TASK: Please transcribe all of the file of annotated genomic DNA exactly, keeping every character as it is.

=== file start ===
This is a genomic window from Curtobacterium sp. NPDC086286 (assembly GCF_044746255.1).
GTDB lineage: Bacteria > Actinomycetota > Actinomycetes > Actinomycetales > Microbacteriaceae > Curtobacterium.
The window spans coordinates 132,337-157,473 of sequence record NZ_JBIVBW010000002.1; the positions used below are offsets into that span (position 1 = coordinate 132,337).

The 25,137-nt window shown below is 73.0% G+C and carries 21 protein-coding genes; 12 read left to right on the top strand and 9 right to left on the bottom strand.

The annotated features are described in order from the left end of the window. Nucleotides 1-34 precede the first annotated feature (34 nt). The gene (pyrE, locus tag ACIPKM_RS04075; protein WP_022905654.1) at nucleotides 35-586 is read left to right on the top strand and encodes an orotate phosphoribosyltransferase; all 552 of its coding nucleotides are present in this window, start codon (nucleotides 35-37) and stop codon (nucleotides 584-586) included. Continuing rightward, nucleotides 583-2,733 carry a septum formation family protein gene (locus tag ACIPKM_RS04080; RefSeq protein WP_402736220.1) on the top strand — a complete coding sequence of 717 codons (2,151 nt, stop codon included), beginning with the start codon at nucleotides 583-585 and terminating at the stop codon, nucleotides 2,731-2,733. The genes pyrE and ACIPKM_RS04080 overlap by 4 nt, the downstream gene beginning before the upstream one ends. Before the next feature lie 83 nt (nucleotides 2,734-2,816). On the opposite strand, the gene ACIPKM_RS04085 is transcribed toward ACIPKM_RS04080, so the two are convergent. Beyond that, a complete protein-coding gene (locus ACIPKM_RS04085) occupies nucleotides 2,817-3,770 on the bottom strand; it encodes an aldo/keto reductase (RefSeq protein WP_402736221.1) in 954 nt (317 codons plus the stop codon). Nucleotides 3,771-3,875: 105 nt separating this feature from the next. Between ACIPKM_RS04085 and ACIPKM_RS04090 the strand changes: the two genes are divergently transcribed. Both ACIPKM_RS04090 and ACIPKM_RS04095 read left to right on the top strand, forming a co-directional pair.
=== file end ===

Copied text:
This is a genomic window from Curtobacterium sp. NPDC086286 (assembly GCF_044746255.1).
GTDB lineage: Bacteria > Actinomycetota > Actinomycetes > Actinomycetales > Microbacteriaceae > Curtobacterium.
The window spans coordinates 132,337-157,473 of sequence record NZ_JBIVBW010000002.1; the positions used below are offsets into that span (position 1 = coordinate 132,337).

The 25,137-nt window shown below is 73.0% G+C and carries 21 protein-coding genes; 12 read left to right on the top strand and 9 right to left on the bottom strand.

The annotated features are described in order from the left end of the window. Nucleotides 1-34 precede the first annotated feature (34 nt). The gene (pyrE, locus tag ACIPKM_RS04075; protein WP_022905654.1) at nucleotides 35-586 is read left to right on the top strand and encodes an orotate phosphoribosyltransferase; all 552 of its coding nucleotides are present in this window, start codon (nucleotides 35-37) and stop codon (nucleotides 584-586) included. Continuing rightward, nucleotides 583-2,733 carry a septum formation family protein gene (locus tag ACIPKM_RS04080; RefSeq protein WP_402736220.1) on the top strand — a complete coding sequence of 717 codons (2,151 nt, stop codon included), beginning with the start codon at nucleotides 583-585 and terminating at the stop codon, nucleotides 2,731-2,733. The genes pyrE and ACIPKM_RS04080 overlap by 4 nt, the downstream gene beginning before the upstream one ends. Before the next feature lie 83 nt (nucleotides 2,734-2,816). On the opposite strand, the gene ACIPKM_RS04085 is transcribed toward ACIPKM_RS04080, so the two are convergent. Beyond that, a complete protein-coding gene (locus ACIPKM_RS04085) occupies nucleotides 2,817-3,770 on the bottom strand; it encodes an aldo/keto reductase (RefSeq protein WP_402736221.1) in 954 nt (317 codons plus the stop codon). Nucleotides 3,771-3,875: 105 nt separating this feature from the next. Between ACIPKM_RS04085 and ACIPKM_RS04090 the strand changes: the two genes are divergently transcribed. Both ACIPKM_RS04090 and ACIPKM_RS04095 read left to right on the top strand, forming a co-directional pair.